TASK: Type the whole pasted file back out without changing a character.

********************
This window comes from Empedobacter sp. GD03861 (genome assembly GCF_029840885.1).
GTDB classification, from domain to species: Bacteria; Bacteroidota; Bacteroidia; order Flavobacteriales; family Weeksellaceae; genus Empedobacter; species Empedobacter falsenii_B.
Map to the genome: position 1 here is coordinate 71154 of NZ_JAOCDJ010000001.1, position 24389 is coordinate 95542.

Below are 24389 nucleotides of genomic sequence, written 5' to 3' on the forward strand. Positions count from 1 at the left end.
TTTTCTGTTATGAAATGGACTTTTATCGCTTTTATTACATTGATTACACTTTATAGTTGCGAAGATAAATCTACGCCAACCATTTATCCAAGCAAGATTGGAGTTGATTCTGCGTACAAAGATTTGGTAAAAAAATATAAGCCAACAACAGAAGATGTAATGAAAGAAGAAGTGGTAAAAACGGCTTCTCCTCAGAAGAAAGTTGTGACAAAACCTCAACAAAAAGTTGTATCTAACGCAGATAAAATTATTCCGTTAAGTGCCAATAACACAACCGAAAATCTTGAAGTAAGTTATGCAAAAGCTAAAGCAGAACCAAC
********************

This window comes from Empedobacter sp. GD03861 (genome assembly GCF_029840885.1).
GTDB classification, from domain to species: Bacteria; Bacteroidota; Bacteroidia; order Flavobacteriales; family Weeksellaceae; genus Empedobacter; species Empedobacter falsenii_B.
Map to the genome: position 1 here is coordinate 71154 of NZ_JAOCDJ010000001.1, position 24389 is coordinate 95542.

Below are 24389 nucleotides of genomic sequence, written 5' to 3' on the forward strand. Positions count from 1 at the left end.
TTTTCTGTTATGAAATGGACTTTTATCGCTTTTATTACATTGATTACACTTTATAGTTGCGAAGATAAATCTACGCCAACCATTTATCCAAGCAAGATTGGAGTTGATTCTGCGTACAAAGATTTGGTAAAAAAATATAAGCCAACAACAGAAGATGTAATGAAAGAAGAAGTGGTAAAAACGGCTTCTCCTCAGAAGAAAGTTGTGACAAAACCTCAACAAAAAGTTGTATCTAACGCAGATAAAATTATTCCGTTAAGTGCCAATAACACAACCGAAAATCTTGAAGTAAGTTATGCAAAAGCTAAAGCAGAACCAAC